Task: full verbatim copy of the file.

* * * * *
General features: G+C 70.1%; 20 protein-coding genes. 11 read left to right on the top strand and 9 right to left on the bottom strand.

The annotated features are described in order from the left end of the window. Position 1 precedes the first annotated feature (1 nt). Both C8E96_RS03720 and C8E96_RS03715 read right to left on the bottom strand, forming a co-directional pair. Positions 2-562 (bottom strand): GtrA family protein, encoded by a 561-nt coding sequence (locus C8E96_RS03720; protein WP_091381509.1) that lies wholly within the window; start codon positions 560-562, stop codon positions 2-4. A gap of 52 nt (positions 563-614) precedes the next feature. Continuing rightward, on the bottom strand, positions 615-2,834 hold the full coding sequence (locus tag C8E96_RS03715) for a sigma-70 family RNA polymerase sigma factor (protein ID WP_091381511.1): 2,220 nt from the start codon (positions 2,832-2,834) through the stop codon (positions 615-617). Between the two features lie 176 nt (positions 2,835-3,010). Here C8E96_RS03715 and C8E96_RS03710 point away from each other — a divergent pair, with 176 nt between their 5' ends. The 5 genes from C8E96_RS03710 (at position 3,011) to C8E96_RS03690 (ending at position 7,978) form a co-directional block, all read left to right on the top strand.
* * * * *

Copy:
General features: G+C 70.1%; 20 protein-coding genes. 11 read left to right on the top strand and 9 right to left on the bottom strand.

The annotated features are described in order from the left end of the window. Position 1 precedes the first annotated feature (1 nt). Both C8E96_RS03720 and C8E96_RS03715 read right to left on the bottom strand, forming a co-directional pair. Positions 2-562 (bottom strand): GtrA family protein, encoded by a 561-nt coding sequence (locus C8E96_RS03720; protein WP_091381509.1) that lies wholly within the window; start codon positions 560-562, stop codon positions 2-4. A gap of 52 nt (positions 563-614) precedes the next feature. Continuing rightward, on the bottom strand, positions 615-2,834 hold the full coding sequence (locus tag C8E96_RS03715) for a sigma-70 family RNA polymerase sigma factor (protein ID WP_091381511.1): 2,220 nt from the start codon (positions 2,832-2,834) through the stop codon (positions 615-617). Between the two features lie 176 nt (positions 2,835-3,010). Here C8E96_RS03715 and C8E96_RS03710 point away from each other — a divergent pair, with 176 nt between their 5' ends. The 5 genes from C8E96_RS03710 (at position 3,011) to C8E96_RS03690 (ending at position 7,978) form a co-directional block, all read left to right on the top strand.